A different kind of spring break
For many students, spring break means an escape from the pressures of academia, a few free days when there is little need to do more than eat, sleep, and indulge in other pleasurable pursuits. It’s an ideal that has been pedaled by every cultural outlet from Hollywood to MTV.
But for a select group of Furman students, the break will undoubtedly prove to be something completely different from the images of idleness splashed across television screens. In a trip led by the university’s Cothran Center for Vocational Reflection, some students are in Northern Ireland this week to explore issues at the crossroads of social conflict, politics, and faith. It’s a part of the world that has been marked by intense social upheaval in recent decades.
“Northern Ireland is a natural connection for our program,” says Eric Cain, the Cothran Center’s program director. “When we think of a place, we want to think of justice issues, international humanitarian efforts, and faith and social action.”
The trip, a part of the center’s annual FOCUS program will be led by both Cothran Center staff and Furman faculty. The group is lodging in Belfast and visiting the Corrymeela Community, a group dedicated to promoting unity in Ireland through inter-faith dialogue.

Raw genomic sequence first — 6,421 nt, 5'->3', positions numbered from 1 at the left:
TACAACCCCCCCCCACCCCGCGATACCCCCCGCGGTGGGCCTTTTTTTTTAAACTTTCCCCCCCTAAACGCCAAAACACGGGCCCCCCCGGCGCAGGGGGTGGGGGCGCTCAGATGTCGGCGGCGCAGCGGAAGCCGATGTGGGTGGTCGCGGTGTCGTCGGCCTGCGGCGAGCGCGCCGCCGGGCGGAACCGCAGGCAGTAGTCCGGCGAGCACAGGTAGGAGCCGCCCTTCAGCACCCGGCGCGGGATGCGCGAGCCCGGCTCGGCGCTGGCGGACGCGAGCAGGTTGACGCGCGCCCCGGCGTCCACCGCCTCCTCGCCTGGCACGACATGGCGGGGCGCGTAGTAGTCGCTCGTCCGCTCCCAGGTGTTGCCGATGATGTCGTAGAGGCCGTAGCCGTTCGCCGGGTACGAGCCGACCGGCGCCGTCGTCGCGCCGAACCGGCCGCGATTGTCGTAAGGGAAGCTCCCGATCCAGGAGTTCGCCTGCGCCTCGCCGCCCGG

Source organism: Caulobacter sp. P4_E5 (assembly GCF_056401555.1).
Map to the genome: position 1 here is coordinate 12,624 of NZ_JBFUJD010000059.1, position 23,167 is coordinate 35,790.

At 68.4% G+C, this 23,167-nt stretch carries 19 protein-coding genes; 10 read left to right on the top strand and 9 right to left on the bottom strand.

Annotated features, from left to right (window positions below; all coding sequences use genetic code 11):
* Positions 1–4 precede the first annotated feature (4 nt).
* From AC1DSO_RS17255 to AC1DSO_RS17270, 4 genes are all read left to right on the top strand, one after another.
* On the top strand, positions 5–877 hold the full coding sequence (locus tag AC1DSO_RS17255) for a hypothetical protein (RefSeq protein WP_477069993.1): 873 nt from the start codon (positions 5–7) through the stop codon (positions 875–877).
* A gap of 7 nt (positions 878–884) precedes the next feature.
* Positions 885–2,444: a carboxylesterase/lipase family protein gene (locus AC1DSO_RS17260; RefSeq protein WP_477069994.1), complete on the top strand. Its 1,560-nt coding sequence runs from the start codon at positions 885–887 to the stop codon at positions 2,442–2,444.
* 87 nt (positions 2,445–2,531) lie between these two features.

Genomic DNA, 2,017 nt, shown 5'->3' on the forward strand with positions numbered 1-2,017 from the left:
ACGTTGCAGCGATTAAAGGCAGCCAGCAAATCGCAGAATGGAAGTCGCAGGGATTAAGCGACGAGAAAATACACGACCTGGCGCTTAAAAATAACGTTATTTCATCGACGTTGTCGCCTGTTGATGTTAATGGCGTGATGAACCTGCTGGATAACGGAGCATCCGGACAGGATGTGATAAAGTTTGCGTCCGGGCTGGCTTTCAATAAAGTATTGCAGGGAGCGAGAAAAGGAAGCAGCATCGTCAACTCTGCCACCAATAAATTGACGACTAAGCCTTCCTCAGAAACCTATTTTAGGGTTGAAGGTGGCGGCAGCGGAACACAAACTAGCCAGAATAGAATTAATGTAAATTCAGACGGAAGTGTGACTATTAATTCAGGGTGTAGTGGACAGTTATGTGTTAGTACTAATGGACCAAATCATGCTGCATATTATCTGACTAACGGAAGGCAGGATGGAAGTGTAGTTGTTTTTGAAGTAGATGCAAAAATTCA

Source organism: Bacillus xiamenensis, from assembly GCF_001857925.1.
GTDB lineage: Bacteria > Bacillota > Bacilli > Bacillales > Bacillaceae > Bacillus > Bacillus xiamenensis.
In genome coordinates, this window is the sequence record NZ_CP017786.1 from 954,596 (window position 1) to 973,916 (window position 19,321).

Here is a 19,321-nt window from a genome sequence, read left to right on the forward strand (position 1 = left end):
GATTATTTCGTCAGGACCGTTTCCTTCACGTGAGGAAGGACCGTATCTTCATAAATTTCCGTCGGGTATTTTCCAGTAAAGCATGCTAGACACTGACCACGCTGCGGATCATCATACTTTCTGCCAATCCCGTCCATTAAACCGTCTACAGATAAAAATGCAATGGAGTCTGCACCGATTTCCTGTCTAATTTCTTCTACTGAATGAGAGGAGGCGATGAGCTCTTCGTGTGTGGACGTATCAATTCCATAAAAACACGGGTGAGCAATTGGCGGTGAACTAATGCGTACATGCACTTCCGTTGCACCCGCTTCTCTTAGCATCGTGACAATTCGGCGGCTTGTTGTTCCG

For Susan D’Amato, Ph.D, a professor of physics and one of the faculty members leading the trip, the journey will hopefully give the students insight into not only the history and culture of a new place, but an idea of their lives beyond Furman.
“The point of the trip is to provide an opportunity for students who are thinking about their vocation, their calling in life, and to immerse them in a new experience that will enable them to learn about the particular place where they’re visiting and also reflect on some of the bigger issues like humanitarian service and social justice,” she says.
(Ireland image courtesy of Shutterstock)